In AD 67, there was a garrison of 6000 soldiers in Sepphora mentioned by Josephus under the leadership of Placidus. Otheres followed so that in the end, when Titus arrived the garrison numbered some 60,000 men. This may have influenced Talmudic accounts…

b) Mary’s story:

Silence may suggest that the story of Mary’s rape/ seduction by a man the Talmud calls “Ben Pandera” (son of a Panther) or Pantheus, a Roman legionary, may be true. (this is the section from the Talmud Shabbath 104b tractate:

Rabbi Hisda said: ‘The husband [of his mother] was Stada, the biological father, Pandera…The mother [yet another rabbi says] was Miriam, the women’s hairdresser…It’s like they say in [the Babylonian yeshiva town of] Pumbedita: She cheated on her husband.’

Confusion with MAGDALENE

The Aramaic word M’gadla is “hairdresser” so there is confusion in this story between Miriam/mary the mother of Jesus and Mary magdalen.

VIRGINITY:

Pantera may be a joke about “parthenos”, virgin. The greek work Parthenos was apparently very difficult for an Aramaic speaker to pronounce and “Panther” became a mangled corruption.

There is also a reference in ORIGEN that the Jews claim Jesus was the son of a married Jewish woman and her Roman lover

The Talmudic story is set in the 2nd Century but the writing seems to go back only to the 6th Century

2) Other sects:

Essenes: meaning expectant. John the Baptist may have been an essene. Was Jesus an essene?  (Idea of John the Baptist as an essene is certainly this is implicit in Kazanzakis)

DEAD SEA SCROLLS and NAG Hammdi library: essene scrolls

dead sea scrolls hidden around 70 AD

Nag hammadi library hidden around 200AD to keep away from Irenaeus’ heresy hunt

Archaeology: ossiaries have been found in Talpiot with names of Miriam, Joseph, Joshua and James

Gnostics. A great scene in the book (Christ and the prostitute) suggests Paulician, Waldensian or cathar beliefs about degradation of the body to hasten the judgement,

  • the devil made the world and corrupted the teachings of Christ by making the system of the church
  • -you cannot eat eggs because they are a result of sexual activity- There was a belief that only the mind can sin, so any activity below the waist was not permanently sinful. The lower orders of the Cathars were in slavery to the devil so anything they did was ok because it was not their responsibility! They were saved through the efforts of the elect who had taken a special baptism to free them from slavery to the devil and the world.
  • belief in reincarnation
  • the Heresy of the Free spirit: a corruption of Sufi thought in France – if God created everything then he also created evil: blind obedience to a master and total freedom of action: the individual is above the law, there is no afterlife. Heyday between 1250- 1330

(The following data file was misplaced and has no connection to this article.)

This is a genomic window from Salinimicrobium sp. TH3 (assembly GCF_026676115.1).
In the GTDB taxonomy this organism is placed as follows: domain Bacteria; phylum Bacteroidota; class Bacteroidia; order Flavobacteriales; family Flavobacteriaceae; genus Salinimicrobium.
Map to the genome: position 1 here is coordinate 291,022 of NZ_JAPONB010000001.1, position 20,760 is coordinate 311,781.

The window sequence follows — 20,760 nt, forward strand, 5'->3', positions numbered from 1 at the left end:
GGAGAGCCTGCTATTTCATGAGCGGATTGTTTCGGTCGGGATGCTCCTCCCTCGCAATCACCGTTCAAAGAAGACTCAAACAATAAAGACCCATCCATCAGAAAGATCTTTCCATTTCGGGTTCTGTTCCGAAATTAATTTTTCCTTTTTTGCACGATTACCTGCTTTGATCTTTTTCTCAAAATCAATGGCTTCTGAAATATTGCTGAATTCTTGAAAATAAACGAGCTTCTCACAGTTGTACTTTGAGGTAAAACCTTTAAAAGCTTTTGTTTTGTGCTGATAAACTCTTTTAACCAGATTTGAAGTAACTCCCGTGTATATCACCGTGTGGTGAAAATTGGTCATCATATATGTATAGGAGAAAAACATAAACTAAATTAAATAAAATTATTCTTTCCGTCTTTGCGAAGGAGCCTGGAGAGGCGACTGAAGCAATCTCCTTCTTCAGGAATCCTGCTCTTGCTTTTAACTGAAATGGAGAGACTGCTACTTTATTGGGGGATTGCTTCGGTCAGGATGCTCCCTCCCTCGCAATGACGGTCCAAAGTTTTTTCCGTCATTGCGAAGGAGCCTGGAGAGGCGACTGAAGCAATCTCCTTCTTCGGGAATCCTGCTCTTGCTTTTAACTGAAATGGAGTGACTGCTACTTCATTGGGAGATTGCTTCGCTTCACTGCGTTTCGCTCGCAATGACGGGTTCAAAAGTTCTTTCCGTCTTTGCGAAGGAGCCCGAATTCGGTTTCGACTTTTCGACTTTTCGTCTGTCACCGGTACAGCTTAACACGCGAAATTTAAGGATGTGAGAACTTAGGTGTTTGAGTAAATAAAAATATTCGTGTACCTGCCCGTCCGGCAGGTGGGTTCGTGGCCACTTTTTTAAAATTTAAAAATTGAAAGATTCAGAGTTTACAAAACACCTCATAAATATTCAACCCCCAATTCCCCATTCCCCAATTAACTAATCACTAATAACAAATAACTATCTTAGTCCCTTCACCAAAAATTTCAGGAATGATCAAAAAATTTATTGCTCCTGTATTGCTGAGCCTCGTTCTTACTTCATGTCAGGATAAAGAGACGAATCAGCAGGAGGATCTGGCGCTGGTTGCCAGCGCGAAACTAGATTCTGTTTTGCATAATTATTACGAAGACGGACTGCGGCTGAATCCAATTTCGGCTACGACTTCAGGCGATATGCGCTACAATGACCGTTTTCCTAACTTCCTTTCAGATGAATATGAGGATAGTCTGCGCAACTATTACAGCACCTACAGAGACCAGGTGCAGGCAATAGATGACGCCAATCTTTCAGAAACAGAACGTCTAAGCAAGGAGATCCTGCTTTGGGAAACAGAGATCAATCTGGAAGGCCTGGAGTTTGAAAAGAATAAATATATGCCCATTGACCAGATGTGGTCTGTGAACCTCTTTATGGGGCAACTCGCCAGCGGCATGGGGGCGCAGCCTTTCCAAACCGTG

(in the East, there was a similar heresy called the EUCHITES)

Mary’s annunciation:

Rasputin’s sect were called :”the men of God” or Khlysty and they had naked parties, singing, drinking and dancing onto a trance-like state followed by degenerate parties which led to pregnancies. The resulting children were said to be “begotten by the Holy spirit”!!

GREEK! establish Christ as a Greek name, why would Mary opt for a Greek (ie: Roman) name.

(remember the lingua Latina of Ancient Rome was Greek…)

Maybe the Magi speak to Mary in Greek…

Jesus is sometimes referred to in Yiddish as Yoyzl (Hebrew name would be Yeshu, a shortened version of Joshua) Yoske Pandre, little Jo (yoysif) Today, rabbis will say that the word Yeshu is an acronym for “y’mach sh’mo ve-zichrono”, may his name be forever forgotten.

Again, links to Sepphoris would allow for greater use of Greek.

Sepphoris represents the urban elite: Jesus is described as “a friend of tax collectors and sinners and there was a rich young man in the audience (Mk 10:17-22) and a tax collector among the apostles (Mark 2: 13-17); there is even a steward of the royal household among the followers( Chuza, steward to Herod Antipas who is rebuilding Sepphoris…luke 8:3)… does that imply he dined in Sepphoris?? Grin…(maybe he visited John in prison there: Matt 11:2)

Capernaum: needs to be brought into the story. This is where Jesus “settled down”

Fisherman (Matt 4:12-22)

Toll house (mark 2:13-14)

Centurion garrisoned there (John 4:46-54)

Ambiguity : need to preserve ambiguity of the angel/ stranger. Maybe link to soldier Ben Pantera.

Pullman explains the temptation story but not the prayer in Gethsemane. Could the angel be linked to this prayer as a dialogue?

The gethsemane monologue is very important in turning Jesus into a wholly likeable figure.

What should have been, improving the narrative – think of the trinity addition to end of Matthew 28. 19..(vs Acts 2.38 baptism in Jesus’ name only…) no texts contain chapter 28 before 4th century tho the trinitarian formula linked to this text to baptize existed by the time of Ignatius of Antioch, letter to the Philippians (107-112), Irenaeus Against Heresies (130-200) and Tertullian (He commanded the eleven others, on His departure to the Father, to “go and teach all nations, who were to be baptized into the Father, and into the Son, and into the Holy Ghost“) the Prescription Against Heretics 160-220.

  1. History and truth- stupendous
  2. Stolen body from the tomb (the legion of angels/ satanic horde “my name is legion”)

Albert Schweitzer (1906) thinks Jesus was deluded, thought the kingdom would come soon and thought he would usher it in as a triumphant messiah. He expected to be saved from the cross. I think this is the source of much of the Pullman book. What Schweitzer wrote still has relevance today and anyone writing about Christology or the “life of Jesus” is frankly writing footnotes to Schweitzer.

scweitzer by Tim

It is Schweitzer who inspires kazanzakis.

Christ is Judas. Christ is a nickname. A fairly routine idea actually and also routine would be the idea thatJesus is the twin of Thomas- hence the name didymus, “Twin”